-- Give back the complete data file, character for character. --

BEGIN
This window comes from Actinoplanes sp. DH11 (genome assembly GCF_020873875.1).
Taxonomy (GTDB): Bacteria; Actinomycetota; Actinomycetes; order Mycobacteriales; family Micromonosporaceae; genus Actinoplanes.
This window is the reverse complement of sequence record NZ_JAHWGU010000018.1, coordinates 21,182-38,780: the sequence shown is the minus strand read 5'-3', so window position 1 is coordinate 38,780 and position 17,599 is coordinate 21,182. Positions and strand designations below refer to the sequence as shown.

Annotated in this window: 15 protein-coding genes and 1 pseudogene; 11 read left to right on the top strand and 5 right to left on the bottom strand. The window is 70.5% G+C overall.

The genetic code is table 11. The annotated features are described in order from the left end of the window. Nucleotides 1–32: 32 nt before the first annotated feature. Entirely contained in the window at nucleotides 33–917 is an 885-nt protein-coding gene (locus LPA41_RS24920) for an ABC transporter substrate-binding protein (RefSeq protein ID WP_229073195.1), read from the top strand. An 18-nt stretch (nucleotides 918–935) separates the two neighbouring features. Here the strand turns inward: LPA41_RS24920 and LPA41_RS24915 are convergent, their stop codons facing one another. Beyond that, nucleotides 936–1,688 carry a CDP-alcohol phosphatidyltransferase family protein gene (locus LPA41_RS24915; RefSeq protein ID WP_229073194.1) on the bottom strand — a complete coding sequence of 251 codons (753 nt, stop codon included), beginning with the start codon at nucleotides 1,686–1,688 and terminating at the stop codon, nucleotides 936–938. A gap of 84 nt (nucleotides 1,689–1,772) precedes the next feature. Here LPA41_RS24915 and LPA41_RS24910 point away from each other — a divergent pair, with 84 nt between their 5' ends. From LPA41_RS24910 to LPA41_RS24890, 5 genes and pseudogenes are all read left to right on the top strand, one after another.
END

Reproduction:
This window comes from Actinoplanes sp. DH11 (genome assembly GCF_020873875.1).
Taxonomy (GTDB): Bacteria; Actinomycetota; Actinomycetes; order Mycobacteriales; family Micromonosporaceae; genus Actinoplanes.
This window is the reverse complement of sequence record NZ_JAHWGU010000018.1, coordinates 21,182-38,780: the sequence shown is the minus strand read 5'-3', so window position 1 is coordinate 38,780 and position 17,599 is coordinate 21,182. Positions and strand designations below refer to the sequence as shown.

Annotated in this window: 15 protein-coding genes and 1 pseudogene; 11 read left to right on the top strand and 5 right to left on the bottom strand. The window is 70.5% G+C overall.

The genetic code is table 11. The annotated features are described in order from the left end of the window. Nucleotides 1–32: 32 nt before the first annotated feature. Entirely contained in the window at nucleotides 33–917 is an 885-nt protein-coding gene (locus LPA41_RS24920) for an ABC transporter substrate-binding protein (RefSeq protein ID WP_229073195.1), read from the top strand. An 18-nt stretch (nucleotides 918–935) separates the two neighbouring features. Here the strand turns inward: LPA41_RS24920 and LPA41_RS24915 are convergent, their stop codons facing one another. Beyond that, nucleotides 936–1,688 carry a CDP-alcohol phosphatidyltransferase family protein gene (locus LPA41_RS24915; RefSeq protein ID WP_229073194.1) on the bottom strand — a complete coding sequence of 251 codons (753 nt, stop codon included), beginning with the start codon at nucleotides 1,686–1,688 and terminating at the stop codon, nucleotides 936–938. A gap of 84 nt (nucleotides 1,689–1,772) precedes the next feature. Here LPA41_RS24915 and LPA41_RS24910 point away from each other — a divergent pair, with 84 nt between their 5' ends. From LPA41_RS24910 to LPA41_RS24890, 5 genes and pseudogenes are all read left to right on the top strand, one after another.